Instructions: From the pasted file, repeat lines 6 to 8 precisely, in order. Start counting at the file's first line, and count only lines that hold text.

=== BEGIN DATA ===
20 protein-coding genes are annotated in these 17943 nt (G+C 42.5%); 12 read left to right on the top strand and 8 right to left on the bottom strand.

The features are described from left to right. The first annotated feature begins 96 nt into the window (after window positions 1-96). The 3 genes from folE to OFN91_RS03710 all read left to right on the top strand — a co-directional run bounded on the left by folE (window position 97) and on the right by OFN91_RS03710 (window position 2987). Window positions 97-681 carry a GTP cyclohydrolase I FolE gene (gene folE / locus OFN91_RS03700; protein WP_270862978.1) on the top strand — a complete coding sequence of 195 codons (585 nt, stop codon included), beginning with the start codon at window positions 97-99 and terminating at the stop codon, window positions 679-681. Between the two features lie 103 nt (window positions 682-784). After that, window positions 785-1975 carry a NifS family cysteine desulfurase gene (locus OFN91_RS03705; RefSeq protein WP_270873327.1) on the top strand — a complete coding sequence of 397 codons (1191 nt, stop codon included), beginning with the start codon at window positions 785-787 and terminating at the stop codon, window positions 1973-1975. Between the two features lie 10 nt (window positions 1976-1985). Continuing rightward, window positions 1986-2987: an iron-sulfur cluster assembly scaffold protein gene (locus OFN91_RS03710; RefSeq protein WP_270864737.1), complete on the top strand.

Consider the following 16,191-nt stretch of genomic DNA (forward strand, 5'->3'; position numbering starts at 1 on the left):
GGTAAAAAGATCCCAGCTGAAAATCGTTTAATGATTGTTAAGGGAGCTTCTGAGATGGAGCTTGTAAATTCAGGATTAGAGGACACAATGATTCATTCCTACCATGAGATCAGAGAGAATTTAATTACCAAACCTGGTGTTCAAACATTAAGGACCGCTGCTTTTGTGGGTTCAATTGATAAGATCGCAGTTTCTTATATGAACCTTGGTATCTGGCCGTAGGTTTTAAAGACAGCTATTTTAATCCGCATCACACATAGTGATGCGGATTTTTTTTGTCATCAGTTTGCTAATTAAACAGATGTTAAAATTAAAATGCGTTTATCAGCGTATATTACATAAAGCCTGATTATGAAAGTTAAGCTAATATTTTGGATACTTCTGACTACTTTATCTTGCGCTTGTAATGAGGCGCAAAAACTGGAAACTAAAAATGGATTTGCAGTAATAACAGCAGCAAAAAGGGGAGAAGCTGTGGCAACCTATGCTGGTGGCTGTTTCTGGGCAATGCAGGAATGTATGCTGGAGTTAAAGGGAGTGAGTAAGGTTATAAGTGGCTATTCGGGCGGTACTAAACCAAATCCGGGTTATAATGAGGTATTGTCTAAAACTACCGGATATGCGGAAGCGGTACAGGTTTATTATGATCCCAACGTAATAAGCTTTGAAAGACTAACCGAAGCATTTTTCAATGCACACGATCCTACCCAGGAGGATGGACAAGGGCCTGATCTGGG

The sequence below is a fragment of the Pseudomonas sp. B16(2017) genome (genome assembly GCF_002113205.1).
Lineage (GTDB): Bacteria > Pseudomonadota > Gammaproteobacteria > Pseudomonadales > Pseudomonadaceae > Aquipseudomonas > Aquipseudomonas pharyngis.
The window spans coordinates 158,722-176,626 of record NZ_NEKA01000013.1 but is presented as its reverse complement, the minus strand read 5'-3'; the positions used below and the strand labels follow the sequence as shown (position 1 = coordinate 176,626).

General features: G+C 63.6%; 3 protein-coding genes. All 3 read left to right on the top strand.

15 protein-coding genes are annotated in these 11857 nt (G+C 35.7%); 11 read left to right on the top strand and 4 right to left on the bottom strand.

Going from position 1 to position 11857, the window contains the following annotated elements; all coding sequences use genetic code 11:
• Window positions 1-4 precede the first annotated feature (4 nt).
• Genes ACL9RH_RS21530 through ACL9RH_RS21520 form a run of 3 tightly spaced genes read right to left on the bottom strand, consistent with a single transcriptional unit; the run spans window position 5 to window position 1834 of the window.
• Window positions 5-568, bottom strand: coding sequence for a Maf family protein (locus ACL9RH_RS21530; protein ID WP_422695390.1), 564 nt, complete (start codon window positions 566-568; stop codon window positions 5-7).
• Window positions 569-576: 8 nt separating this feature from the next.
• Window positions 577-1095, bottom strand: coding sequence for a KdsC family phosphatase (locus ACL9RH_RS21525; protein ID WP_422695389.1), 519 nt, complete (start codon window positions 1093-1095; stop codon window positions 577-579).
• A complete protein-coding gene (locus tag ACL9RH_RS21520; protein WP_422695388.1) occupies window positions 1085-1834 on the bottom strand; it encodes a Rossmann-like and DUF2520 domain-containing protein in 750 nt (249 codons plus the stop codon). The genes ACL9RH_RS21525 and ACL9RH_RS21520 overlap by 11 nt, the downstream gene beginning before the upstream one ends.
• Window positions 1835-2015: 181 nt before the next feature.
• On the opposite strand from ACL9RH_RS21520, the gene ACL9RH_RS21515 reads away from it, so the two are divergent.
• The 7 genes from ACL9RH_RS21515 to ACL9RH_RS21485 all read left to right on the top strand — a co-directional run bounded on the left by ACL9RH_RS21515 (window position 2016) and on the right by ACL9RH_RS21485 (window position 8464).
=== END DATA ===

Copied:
Lineage (GTDB): Bacteria > Pseudomonadota > Gammaproteobacteria > Pseudomonadales > Pseudomonadaceae > Aquipseudomonas > Aquipseudomonas pharyngis.
The window spans coordinates 158,722-176,626 of record NZ_NEKA01000013.1 but is presented as its reverse complement, the minus strand read 5'-3'; the positions used below and the strand labels follow the sequence as shown (position 1 = coordinate 176,626).

General features: G+C 63.6%; 3 protein-coding genes. All 3 read left to right on the top strand.